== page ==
The Adventures of Hercule Porterot

ELOISE DAVIES channels Agatha Christie in a tale of crime in Cambridge.

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A small crowd was gathered in the library. It wasn’t yet exam term, so this could only mean one thing… the famous Hercule Porterot was solving another case. During his career as porter at Cambridge’s most criminal college, Corpsus Christi, he had tackled many great mysteries: Who stole the History Society’s stash of champagne? Who was embezzling the JCR treasury funds? And, most importantly, how could one tell the time from that ridiculous insect clock? His most recent conundrum, however was widely regarded as his toughest yet. Someone had been sick on the New Court lawn.

Porterot was a distinctive little man, ex-Belgian police force, with a moustache more coated in wax than your average raincoat. His head was so perfectly egg shaped that the catering staff always joked about trying to sell it at brunch. It was a joke that only got funnier with time.

“Bonjour, mes amis!” he began. “I expect you all know why I ‘ave gathered you ‘ere today…”

“I can completely understand why you chose a silent library to deliver your solution… Again,” muttered Miss. Marple, the deceptively fluffy-looking librarian. She didn’t resemble fluff, but there was something distinctly fluffy in her aspect.

Porterot ignored her and continued: “But for those of you who ‘ave been living under le rock, or perhaps studying medicine, ‘ere are the details of the case.

“On Sunday morning after a lonely night shift I went on my usual rounds. On reaching the court I saw a terrible spectacle. Someone ‘ad – er – regurgitated on it.”

“Obviously my first thought was to call on my dear friend and under-porter, Captain ‘astings, for moral support. ‘e was clearly just as shocked as me. You visibly winced when you came to join me in the sunlit court, did you not, young thing?”

Hastings quickly swallowed his tea.

“Er – did I? Good Lord, I suppose so. Terrible thing… Such a shock…” Hastings was a ex-military man but you’d never have guessed it from looking at him. And if you had, you’d immediately assume that he’d been fired. Today he was somehow managing to be even more hesitant than usual. Porterot had thought this impossible.

“Exactement! There was not much to go on at the crime scene, although the ingredients of the spew suggested somebody ‘ad taken a drunken trip to that popular Chinese takeaway down the road, the Orient Express.

“My dear friend ‘astings had the night off, but I was there. No drunks came through the plodge before it shut at 2am. After 2am everyone uses the back door. There was no reason to come to New Court unless you lived there.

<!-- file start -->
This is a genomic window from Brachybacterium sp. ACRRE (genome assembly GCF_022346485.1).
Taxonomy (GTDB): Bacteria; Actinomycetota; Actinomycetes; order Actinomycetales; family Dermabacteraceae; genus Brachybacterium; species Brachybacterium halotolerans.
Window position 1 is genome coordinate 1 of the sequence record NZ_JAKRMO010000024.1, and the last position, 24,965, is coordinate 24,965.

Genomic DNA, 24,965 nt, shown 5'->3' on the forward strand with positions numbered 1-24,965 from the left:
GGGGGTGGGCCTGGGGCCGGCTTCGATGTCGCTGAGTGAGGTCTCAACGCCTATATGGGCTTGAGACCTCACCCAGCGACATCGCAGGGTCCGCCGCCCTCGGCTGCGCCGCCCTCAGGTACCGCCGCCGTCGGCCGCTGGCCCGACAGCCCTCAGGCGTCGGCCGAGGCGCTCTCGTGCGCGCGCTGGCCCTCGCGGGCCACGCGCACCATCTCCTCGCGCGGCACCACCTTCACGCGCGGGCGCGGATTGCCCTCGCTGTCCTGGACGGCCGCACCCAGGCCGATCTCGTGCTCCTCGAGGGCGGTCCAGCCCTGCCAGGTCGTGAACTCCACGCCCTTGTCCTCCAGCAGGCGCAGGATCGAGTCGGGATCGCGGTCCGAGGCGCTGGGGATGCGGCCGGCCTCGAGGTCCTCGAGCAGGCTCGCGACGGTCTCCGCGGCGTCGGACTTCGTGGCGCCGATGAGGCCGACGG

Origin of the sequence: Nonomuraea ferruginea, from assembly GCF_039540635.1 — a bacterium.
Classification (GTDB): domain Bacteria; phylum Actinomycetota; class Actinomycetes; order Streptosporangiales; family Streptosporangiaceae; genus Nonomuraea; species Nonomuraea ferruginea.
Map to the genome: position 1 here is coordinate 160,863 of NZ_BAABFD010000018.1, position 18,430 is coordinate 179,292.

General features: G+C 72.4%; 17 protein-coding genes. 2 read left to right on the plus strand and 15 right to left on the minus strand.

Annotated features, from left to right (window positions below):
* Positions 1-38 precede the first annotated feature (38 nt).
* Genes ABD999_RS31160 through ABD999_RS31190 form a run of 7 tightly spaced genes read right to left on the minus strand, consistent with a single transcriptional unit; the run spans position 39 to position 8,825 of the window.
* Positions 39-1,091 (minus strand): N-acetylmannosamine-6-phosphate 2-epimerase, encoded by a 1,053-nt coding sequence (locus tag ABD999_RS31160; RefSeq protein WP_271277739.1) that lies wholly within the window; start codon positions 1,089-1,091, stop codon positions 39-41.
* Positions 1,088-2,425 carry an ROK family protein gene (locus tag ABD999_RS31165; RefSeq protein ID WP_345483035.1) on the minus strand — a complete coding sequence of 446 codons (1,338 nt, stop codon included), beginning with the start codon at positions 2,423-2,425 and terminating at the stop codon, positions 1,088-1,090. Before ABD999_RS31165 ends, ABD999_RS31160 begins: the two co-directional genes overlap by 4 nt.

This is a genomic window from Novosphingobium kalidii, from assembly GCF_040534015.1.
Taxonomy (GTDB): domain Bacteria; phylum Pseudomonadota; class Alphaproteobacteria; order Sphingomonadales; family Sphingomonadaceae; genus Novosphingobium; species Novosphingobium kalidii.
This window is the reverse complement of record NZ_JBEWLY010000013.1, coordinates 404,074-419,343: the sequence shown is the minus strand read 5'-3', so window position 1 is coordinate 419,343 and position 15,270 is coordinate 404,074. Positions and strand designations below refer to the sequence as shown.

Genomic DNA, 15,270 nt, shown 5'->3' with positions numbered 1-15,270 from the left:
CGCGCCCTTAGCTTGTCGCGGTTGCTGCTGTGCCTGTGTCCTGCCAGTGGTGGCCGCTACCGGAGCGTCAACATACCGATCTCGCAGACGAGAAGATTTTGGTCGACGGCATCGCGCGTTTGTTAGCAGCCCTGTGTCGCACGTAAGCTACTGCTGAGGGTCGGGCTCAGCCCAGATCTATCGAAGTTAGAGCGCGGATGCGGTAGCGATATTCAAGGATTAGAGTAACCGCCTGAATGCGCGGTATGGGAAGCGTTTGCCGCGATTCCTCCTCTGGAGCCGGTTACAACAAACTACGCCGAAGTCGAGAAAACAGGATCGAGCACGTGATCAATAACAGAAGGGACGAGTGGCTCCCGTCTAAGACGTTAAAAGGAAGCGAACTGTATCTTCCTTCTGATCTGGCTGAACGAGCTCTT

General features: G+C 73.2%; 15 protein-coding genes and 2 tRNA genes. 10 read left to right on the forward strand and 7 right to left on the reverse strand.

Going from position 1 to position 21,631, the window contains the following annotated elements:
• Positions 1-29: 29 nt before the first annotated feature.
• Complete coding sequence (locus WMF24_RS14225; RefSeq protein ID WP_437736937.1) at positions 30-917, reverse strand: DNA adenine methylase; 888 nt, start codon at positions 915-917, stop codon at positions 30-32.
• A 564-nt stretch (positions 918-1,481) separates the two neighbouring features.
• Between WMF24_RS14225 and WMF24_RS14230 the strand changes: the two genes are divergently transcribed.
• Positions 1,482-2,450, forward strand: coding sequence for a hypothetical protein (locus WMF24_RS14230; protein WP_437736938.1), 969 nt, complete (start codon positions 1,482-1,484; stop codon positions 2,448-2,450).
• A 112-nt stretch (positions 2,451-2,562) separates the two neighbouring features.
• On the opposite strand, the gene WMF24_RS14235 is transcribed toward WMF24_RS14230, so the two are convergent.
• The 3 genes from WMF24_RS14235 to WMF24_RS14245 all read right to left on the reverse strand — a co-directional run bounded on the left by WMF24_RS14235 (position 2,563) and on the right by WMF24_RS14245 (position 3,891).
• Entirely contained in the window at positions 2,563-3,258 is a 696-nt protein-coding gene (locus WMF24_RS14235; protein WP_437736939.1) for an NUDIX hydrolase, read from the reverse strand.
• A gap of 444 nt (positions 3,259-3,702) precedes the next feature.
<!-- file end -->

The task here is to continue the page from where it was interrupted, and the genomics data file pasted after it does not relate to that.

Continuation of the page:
“Who does live in New Court? Mostly people who got firsts last year and ‘ave not emerged from their room since in an effort to match their performance extraordinaire. This left me with only a few suspects.”

His eyes fixed on the Dean. “There ‘as been a sudden depletion in the communion wine recently, monsieur. ‘owever, a few inquiries suggested I should count you out, because it you were seen only a few ‘ours later conducting the Sunday morning service. Few could be that sick and then stomach an hour of organ music…

“Perhaps instead our sweet and innocent looking Miss. Marple ‘as been on ‘er favourite St. Mary’s Mead again. Non, non, non – she also was seen up at 8am preparing to open the library.

“What about someone with a reputation for outrageousness? A Drinking Society president who spent three months in rehab last year perhaps? Was it you, Roger Smackcroyd?”

Hiding from the camera… A gulity conscience?

“Oh no you don’t,” drawled Smackcroyd. “I have an alibi. I was over at Midsomer Murders Common doing initiations all night. I mean… the freshers won’t remember… But I’m sure all the neighbours will. Oh and those policemen that turned up.”

“Quite right, Monsieur Smackroyd. You were to blame for lots of le sick that night, but not the one patch that matters… Alors, one of the fellows perhaps?” He stroked his moutache, and quietly wiped the excess wax onto his coat.

“But then no – they were all with the eccentric Professor Plum in the Parlour with the Candlestick, ‘aving a late night debate about politics. Then I realised – perhaps someone could ‘ave ended up in New Court by mistake. Some visitor from a far off land who didn’t know where they were going. Surely no visitors would be so crass, you say? But I talked to the catering staff. The rowing team had had visitors to formal from Oxford.”

There were gasps from around the library at the revelation. Or it might have just Miss. Marple shushing.

“Once again I ‘ave solved a case using my unbelievable little grey cells, my unbeaten intellect, my innate genius, my unparalleled…”

“Modesty?” Miss. Marple suggested, as the crowds started to disperse, whispering in wonder about the brilliant solution. Of course it would be those Oxford scum…

Porterot wandered off, contemplating his next most pressing matter: Who had stole the ‘H’ key during all of his dialogue?

Poreterot wandered off

Miss. Marple also smiled to herself. It was not just that she was happy to see the library silent again. She alone had realised the significance of Hastings’s awkward behaviour and noticed the suddenly relief that had spread over his face at Porterot’s last words.

Hastings had the night off”; You visibly winced when you came to join me in the sunlit court”…

She knew how to spot symptoms of a hangover.